There were lots of little errors of tone. For example, Robert Lever, writing for the Agence France-Presse, said:
‘In an unusual bit of self-criticism, Wikipedia notes on its site that some complain about “a perceived lack of reliability, comprehensiveness, and authority” in the encyclopaedia.’
“Unusual”? Wikipedia has been a continuous state of self-criticism that newspapers would do well to emulate. It has discussion pages for every article. It has handled inaccuracies not defensively but with the humble understanding that of course Wikipedia articles will have mistakes, so let’s get on with the unending task of improving them. Wikipedia’s ambitions are immodest, but Wikipedia is not.
And Daniel Terdiman wrote for C-NET:
‘The article stayed on Wikipedia – the free, open-access encyclopedia – for four months before Seigenthaler finally got the service’s founder, Jimmy Wales, to agree to take it down.’
“Finally”? Sounds like Jimmy Wikipedia Wales was resistant? Nah. I asked Jimmy about this. He was contacted by Seigenthaler once. Jimmy immediately removed the previous versions of the article so people couldn’t come upon it by accident. Previous versions are not indexed by the search engines, but, Jimmy said, “We do that fairly often as a courtesy to people, if there’s something disparaging to people in the article.” Added Jimmy, Seigenthaler “didn’t request that it be deleted. He seemed to be surprised that we were willing to do that.”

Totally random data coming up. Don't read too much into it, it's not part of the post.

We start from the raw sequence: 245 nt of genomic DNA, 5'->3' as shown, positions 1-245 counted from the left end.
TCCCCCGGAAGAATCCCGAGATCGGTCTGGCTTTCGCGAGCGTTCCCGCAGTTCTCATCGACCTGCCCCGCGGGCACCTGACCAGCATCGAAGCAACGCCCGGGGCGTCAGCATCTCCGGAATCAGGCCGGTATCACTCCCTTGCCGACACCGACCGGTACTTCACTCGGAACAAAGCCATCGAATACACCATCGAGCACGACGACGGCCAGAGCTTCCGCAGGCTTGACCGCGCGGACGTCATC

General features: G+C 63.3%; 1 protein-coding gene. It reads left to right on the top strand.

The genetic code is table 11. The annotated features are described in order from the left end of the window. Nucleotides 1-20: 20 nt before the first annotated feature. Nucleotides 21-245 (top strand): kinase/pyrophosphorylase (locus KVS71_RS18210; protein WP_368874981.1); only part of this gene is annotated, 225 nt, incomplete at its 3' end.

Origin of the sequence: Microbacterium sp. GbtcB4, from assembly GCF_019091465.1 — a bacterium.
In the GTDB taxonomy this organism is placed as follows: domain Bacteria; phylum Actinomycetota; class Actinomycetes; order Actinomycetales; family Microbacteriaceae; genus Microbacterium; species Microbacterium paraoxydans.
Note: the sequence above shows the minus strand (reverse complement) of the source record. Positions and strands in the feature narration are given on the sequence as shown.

No surprises, I guess. A lot of people who are making a living out of being arbiters of the truth are unsurprisingly quite resistant to concepts like Wikipedia and other ‘Web 2.0’ platforms (blogging, for example). It’s my hope, however, that these models of user-contribution resources continue to gather pace. An article on the BBC Online News site mentioned that Wikipedia held up pretty well against the Encyclopedia Britannica, in response to the same trigger story about a false libelous entry on Wikipedia. My guess is we’ll hear more about this in the next few months.
(This link found on BoingBoing.)